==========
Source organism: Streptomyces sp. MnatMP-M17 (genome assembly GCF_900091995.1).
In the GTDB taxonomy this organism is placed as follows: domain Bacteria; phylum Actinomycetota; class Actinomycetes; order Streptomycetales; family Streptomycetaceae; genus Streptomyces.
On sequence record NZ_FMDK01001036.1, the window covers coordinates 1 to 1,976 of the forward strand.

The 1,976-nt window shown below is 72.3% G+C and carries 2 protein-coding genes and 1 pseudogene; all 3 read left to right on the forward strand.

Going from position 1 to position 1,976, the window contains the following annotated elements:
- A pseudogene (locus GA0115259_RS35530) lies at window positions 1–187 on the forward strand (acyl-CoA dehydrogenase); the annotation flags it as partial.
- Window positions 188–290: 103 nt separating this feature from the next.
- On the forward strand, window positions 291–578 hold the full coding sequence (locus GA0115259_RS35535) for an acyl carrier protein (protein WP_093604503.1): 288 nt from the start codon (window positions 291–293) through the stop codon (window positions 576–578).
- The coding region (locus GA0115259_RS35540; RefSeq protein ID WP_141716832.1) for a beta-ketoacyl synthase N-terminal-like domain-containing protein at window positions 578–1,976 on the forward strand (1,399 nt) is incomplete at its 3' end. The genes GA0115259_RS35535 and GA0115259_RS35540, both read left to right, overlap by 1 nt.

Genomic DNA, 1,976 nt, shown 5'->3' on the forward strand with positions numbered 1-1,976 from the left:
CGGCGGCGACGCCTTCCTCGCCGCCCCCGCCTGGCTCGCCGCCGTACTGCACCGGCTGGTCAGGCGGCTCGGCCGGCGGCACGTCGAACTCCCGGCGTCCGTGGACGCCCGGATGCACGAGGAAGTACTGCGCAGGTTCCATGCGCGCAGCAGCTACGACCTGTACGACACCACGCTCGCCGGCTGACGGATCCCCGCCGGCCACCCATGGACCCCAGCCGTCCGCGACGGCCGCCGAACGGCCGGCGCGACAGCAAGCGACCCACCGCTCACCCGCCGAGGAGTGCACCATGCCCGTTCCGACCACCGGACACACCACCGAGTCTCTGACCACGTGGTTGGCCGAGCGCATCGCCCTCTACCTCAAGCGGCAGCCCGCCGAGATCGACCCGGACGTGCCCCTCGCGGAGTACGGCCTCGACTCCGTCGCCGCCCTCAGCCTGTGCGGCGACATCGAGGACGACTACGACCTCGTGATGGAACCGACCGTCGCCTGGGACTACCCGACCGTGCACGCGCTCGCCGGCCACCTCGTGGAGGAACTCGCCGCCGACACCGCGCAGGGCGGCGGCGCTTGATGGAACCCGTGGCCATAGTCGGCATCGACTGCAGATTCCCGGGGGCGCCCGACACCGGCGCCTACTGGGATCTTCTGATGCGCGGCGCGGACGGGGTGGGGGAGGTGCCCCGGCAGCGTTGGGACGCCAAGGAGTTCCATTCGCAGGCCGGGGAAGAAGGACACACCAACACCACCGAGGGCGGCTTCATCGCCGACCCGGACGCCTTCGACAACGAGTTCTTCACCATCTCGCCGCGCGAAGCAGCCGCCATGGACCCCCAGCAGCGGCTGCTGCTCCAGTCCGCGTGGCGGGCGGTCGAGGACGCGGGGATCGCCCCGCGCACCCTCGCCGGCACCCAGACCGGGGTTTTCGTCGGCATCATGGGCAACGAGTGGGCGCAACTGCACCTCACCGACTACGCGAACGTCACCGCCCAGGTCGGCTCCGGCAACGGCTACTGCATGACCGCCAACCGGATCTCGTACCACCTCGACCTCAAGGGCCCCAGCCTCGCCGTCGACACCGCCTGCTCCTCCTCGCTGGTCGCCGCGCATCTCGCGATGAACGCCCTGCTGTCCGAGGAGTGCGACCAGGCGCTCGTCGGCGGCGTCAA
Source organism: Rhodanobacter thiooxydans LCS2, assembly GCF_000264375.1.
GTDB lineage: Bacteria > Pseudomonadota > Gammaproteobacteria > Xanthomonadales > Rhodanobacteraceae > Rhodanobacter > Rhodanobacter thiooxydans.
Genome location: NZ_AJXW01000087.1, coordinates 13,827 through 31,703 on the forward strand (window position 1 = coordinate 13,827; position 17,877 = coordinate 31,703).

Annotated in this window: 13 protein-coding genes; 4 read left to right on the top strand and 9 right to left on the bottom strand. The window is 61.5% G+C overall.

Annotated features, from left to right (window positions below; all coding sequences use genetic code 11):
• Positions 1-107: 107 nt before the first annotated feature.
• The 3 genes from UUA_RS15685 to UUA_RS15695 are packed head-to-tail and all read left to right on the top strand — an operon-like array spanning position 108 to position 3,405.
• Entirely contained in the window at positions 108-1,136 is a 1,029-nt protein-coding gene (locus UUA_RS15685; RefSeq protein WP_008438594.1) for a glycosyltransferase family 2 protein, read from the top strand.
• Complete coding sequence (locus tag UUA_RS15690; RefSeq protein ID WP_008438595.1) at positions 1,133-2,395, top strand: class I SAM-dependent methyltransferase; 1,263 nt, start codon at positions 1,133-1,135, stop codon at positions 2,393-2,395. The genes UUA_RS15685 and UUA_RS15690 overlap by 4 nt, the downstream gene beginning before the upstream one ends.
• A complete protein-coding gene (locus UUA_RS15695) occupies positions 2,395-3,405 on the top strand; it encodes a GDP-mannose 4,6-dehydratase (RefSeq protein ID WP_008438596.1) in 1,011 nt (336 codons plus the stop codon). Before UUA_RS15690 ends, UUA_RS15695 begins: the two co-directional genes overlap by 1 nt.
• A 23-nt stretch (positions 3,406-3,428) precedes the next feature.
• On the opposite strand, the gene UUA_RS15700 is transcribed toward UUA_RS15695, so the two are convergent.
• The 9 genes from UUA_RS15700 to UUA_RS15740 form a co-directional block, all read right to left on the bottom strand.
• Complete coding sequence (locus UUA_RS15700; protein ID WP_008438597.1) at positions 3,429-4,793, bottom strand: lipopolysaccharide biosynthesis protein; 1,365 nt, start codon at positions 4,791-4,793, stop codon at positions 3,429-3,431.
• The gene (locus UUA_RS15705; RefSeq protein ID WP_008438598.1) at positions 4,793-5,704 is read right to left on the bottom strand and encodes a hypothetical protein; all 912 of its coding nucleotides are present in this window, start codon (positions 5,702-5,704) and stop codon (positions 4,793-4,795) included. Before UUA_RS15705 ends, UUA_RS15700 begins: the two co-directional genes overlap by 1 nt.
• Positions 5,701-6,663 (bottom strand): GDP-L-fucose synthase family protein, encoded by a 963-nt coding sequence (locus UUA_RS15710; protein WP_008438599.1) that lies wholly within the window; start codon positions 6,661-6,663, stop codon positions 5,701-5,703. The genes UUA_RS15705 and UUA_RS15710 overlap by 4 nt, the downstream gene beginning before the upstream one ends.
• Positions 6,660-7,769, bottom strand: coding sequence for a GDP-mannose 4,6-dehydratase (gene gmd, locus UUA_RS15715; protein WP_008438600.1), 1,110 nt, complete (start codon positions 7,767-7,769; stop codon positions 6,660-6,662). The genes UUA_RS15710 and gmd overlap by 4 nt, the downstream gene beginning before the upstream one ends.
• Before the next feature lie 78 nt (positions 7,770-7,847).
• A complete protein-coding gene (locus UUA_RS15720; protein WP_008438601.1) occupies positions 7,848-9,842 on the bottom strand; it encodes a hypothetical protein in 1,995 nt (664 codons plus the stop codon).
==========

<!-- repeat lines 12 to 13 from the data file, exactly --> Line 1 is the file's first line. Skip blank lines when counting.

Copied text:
Source organism: Rhodanobacter thiooxydans LCS2, assembly GCF_000264375.1.
GTDB lineage: Bacteria > Pseudomonadota > Gammaproteobacteria > Xanthomonadales > Rhodanobacteraceae > Rhodanobacter > Rhodanobacter thiooxydans.